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The Shape of Things to Come

H. G. Wells

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    H.G. Wells is known, along with his science fiction novels, for his futuristic/utopian/dystopian novels also, which have an element of science fiction in them, too. Men Like Gods was one of my favorite Wells books, about a future version of Earth that had nearly perfected itself. Its focus was more on society and the way the characters in the story lived. This one, however, is more political/economic, and is a history of our present Earth written from future visions in dreams by a fictional character, a diplomat Dr. Philip Raven—a history "textbook" written in 2106. He became friends with the narrator of this story, Wells himself, he claims, who edited and compiled it from Dr. Raven's notes after he passed away suddenly. Of course none of that is true—it is just a story made up by Wells, published in 1933.
    Whereas Men Like Gods is a lively and entertaining tale, filled with typical Wellsian humor, along with his profound perceptions, this one is more challenging, written in the form of a future history. I love history now, but when I was in school, I hated it. I thought it was dull and boring. Looking back, I can see that it was my history teachers that were dull and boring, and memorizing a bunch of facts did me no good whatsoever for the enlightenment of my future. Truly, the only thing I remember from the entirety of my school days history classes is that in 1492, Columbus sailed the ocean blue.
    This present novel is divided into five books, the first ending in 1933; (Wells died in 1946). A great deal of it is about World War I, or the Great War. One of the things I found confusing here, since Wells actually lived during that war, is not knowing what was real and what was fiction. So, of course, I did some research on that war, and found, to my horror, that much of it was true. I am from the Vietnam era, and I thought that was ghastly, but, Oh my! WWI, it seems was just a way to dispose of excess population.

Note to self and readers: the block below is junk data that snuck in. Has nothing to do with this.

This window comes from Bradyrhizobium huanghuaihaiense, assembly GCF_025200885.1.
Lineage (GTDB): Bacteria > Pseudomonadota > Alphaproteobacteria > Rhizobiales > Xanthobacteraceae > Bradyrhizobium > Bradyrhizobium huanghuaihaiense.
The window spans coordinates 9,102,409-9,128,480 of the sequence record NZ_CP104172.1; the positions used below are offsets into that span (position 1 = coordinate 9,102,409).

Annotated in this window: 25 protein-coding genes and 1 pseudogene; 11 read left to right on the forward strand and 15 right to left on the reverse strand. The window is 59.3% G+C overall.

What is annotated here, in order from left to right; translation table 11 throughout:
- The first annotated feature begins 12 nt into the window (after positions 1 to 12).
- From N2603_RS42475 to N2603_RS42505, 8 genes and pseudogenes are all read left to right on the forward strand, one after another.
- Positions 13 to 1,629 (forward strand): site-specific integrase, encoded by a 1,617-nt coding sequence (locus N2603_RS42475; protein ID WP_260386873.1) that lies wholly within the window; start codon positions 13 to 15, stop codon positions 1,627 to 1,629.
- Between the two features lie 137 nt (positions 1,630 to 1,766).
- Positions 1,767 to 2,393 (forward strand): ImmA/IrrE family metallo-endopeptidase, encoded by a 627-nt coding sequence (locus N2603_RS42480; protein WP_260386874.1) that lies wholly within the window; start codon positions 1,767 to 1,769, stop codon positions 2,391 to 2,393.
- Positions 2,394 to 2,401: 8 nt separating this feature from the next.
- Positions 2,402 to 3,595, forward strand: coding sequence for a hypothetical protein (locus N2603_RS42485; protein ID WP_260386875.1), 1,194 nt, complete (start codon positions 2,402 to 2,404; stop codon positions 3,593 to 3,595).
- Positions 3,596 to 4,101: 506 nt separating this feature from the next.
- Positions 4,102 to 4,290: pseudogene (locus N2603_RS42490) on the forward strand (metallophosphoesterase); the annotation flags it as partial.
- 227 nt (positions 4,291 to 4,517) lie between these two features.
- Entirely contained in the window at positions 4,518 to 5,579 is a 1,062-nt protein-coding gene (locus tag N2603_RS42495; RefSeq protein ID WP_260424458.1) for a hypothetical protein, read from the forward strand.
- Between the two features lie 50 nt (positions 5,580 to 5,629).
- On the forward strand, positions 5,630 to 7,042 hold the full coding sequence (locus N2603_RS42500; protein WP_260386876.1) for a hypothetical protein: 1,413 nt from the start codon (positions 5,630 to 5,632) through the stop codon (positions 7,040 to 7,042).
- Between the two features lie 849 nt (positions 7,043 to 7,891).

Wells has a lot to say about competition, economics and the need to keep the world in a state of war. And here we are today, and nothing has changed. The Wikipedia article on this book notes the predictions that Wells got right, and those where he was way off.
    A couple other things to mention: Wells was a committed socialist. Though he speaks a great deal of Karl Marx at the beginning of this book, he advocated a non-Marxist socialism, according to Wikipedia. He also clearly supported a World-State government, but nothing like the evil dictatorship associated with the current New World Order, (if in fact there is such a thing, which I doubt because of the state of global collapse in which we are now immersed). Any attempt in our current world to form a global government would be nothing but another means toward total control and suppression of the world population. I wonder, in all the science-fictional imaginations that passed through Wells' mind in his long lifetime, if he ever considered that perhaps the world was actually being run by aliens.
    This is a very long book, so I will try to limit myself in what I share. I have taken pages of notes—way too many to include, so I will just list the five books into which this piece is divided, and include highlights of each. Each book is divided into numerous chapters, but I will not list those.

Today And Tomorrow: The Age of Frustration Dawns—The history of the world up to 1933.